Thursday, March 8, 2012

"What an isolated, unreal world all of them lived in."

. . . A world built on illusions and Technicolor dreams. A world as phony as the films it churned out. She hardly knew a single person outside the film industry. Nor did she have time to get to know the real world - whatever and wherever that was. (138)

Shobhaa Dé (1948-) is an Indian novelist and journalist who got her start as a model in the late '60s. She was the founder, co-founder, and editor of three entertainment magazines, including Stardust, a bilingual monthly specializing in Bollywood news and gossip. Dé is also one of India's bestselling authors and is credited with the creation Hinglish, a lively, informal mix of English and Hindi that features prominently in her works. Her books, written in English, have been the subject of much academic attention in India and Great Britain and are translated into numerous regional languages.

Published in 1991, Bollywood Nights (also known as Starry Nights) was one of Dé's first novels, inspired by real-life love affairs among the heroes and leading ladies of the Indian silver screen. It tells the story of Aasha Rani, a starlet pushed into the industry by her ruthlessly ambitious mother, the mistress of a ruined producer who willfully exploits her daughter to pornographers and lecherous producers. Amma's tactics pay off, however, and Aasha Rani eventually reaches A-list status. She falls in love with reigning heartthrob Akshay Arora only to incur the wrath of his wife Malini. The ensuing scandal, combined with her traumatic past, results in a nervous breakdown that drives Aasha Rani to a new life in New Zealand, where she marries and has a daughter. But, as the Eagles once famously said of Hollywood, "You can check out anytime you like, but you can never leave."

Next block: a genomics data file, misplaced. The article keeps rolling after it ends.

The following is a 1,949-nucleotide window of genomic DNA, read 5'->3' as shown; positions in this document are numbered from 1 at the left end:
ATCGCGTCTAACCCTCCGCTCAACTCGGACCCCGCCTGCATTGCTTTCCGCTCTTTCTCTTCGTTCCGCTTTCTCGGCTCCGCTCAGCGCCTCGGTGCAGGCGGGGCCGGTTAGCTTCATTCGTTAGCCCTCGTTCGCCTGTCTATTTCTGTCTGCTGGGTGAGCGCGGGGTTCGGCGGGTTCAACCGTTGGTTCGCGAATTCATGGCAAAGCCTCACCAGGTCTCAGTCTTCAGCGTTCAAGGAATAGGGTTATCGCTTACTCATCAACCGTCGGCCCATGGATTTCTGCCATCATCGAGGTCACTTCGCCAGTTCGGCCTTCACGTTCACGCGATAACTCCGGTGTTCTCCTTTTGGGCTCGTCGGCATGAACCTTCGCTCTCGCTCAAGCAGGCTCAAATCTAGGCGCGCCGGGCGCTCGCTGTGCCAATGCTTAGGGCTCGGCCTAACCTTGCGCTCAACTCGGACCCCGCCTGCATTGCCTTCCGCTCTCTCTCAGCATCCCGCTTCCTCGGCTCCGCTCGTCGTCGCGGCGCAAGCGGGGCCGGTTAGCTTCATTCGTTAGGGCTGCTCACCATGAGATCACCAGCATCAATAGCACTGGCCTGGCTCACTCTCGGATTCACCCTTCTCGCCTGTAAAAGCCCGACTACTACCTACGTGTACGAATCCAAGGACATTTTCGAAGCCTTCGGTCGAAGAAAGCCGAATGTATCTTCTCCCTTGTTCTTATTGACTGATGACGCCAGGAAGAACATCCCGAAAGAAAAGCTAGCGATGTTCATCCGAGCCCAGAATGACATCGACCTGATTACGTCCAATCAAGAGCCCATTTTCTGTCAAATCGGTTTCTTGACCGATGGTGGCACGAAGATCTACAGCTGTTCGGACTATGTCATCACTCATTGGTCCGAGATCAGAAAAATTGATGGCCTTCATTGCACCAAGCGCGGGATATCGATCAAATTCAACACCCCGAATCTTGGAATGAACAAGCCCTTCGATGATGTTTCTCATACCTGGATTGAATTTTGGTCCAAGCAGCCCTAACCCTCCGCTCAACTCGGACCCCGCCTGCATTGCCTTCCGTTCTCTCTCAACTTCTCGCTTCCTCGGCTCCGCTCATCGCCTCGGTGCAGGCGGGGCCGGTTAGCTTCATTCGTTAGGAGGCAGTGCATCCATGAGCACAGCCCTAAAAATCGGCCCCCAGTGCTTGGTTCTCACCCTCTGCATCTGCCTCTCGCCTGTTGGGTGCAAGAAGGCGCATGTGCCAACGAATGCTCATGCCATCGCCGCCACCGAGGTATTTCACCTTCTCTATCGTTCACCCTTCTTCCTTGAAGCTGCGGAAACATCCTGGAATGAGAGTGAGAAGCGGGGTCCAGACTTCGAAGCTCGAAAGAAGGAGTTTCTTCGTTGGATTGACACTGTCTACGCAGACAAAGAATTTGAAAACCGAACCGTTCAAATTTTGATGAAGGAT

Bollywood Nights starts off in media res, immediately pushing ahead at a breakneck speed that echoes the perpetual firestorm surrounding showbiz and its biggest players. The flashbacks that reveal Aasha Rani's painful history blend seamlessly with the present, emphasizing the subordinate role of even the most successful women. Obviously damaged by her mother's actions, Aasha Rani throws herself at producers, directors, other stars, and even underworld dons. I do not mean to deny her sexual agency, but Dé makes it clear that a woman's worth in Bollywood is, above all, her appeal to men, whether it's male audiences or male peers with power over fame and obscurity. There are strong parallels to Naomi Wolf's The Beauty Myth, published contemporaneously in the US, which paints a vivid picture of women as commodified sex objects, interchangeable and disposable in their sameness. Patriarchal oppression is also seen in the way women interact with one another. Malini viciously attacks and slut-shames Aasha Rani instead of directing her anger at the misogyny that celebrates her husband's philandering and pressures women like Aasha Rani to essentially prostitute themselves. Bollywood as portrayed by Dé is a bright, gaudy carnival of alternating riches and horror, a jagged jewel box. "We are all just prisoners here of our own device."